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I had an idea the other day. Just wanted to know if anybody out there would have any problems trusting an alloy 7/8 handlebar that utilized welds in certain areas for construction, compared to the standard that is a skinny metal bar held in place with allen screws, clamps, and glue?

What alloy?

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Heck the bikes frame is welded, so its more than strong enough for handlebars.

I made my own handlebars for my mountain sled, and I make steering posts all the time in custom lengths.

Mountain sledders really pull hard on their bars, and stress the posts.

I make them up to 9 inches taller, and then you can really pull on them, they do not break.

So welding is super strong.

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Heck the bikes frame is welded, so its more than strong enough for handlebars.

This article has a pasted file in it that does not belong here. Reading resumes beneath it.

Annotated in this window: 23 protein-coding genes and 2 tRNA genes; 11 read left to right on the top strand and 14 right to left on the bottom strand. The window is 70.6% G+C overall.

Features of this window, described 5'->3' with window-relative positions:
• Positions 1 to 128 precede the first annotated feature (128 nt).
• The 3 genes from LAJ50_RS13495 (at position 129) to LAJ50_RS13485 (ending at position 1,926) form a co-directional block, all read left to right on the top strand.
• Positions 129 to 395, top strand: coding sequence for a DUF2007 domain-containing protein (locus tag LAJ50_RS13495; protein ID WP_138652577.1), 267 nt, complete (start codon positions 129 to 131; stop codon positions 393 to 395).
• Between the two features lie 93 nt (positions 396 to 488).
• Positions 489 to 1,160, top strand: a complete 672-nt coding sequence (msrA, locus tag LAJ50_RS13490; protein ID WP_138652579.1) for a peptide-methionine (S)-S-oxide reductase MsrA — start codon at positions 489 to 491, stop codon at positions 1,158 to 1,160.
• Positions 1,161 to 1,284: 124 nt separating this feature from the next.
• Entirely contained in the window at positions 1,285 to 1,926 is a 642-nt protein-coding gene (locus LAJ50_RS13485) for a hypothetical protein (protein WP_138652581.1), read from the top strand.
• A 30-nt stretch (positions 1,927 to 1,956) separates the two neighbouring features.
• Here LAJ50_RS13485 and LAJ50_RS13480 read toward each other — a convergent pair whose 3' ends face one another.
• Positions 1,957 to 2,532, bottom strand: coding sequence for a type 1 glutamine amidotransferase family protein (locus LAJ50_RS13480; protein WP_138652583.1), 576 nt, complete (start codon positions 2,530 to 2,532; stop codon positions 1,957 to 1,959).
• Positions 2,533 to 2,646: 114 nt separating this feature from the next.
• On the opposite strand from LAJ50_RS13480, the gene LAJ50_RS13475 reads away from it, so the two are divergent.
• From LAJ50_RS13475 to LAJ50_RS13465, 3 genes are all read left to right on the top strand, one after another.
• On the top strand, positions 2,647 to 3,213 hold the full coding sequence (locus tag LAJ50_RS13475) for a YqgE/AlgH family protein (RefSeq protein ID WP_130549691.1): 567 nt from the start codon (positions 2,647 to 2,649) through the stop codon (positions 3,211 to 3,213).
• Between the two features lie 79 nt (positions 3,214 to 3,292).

I made my own handlebars for my mountain sled, and I make steering posts all the time in custom lengths.

Mountain sledders really pull hard on their bars, and stress the posts.

I make them up to 9 inches taller, and then you can really pull on them, they do not break.

So welding is super strong.

The stresses in frames is in tension.

The stresses in handlebars is in bending.

Big difference.

Don

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The stresses in frames is in tension.

The stresses in handlebars is in bending.

Big difference.

Don

So frames do NOT get bending forces aplied to them???

You must ride your bike differently than I ride mine then.

And as I already noted, i have made my own bars, and steering posts.....the bars sure do not get a bending stress, like a mountain sleds post does.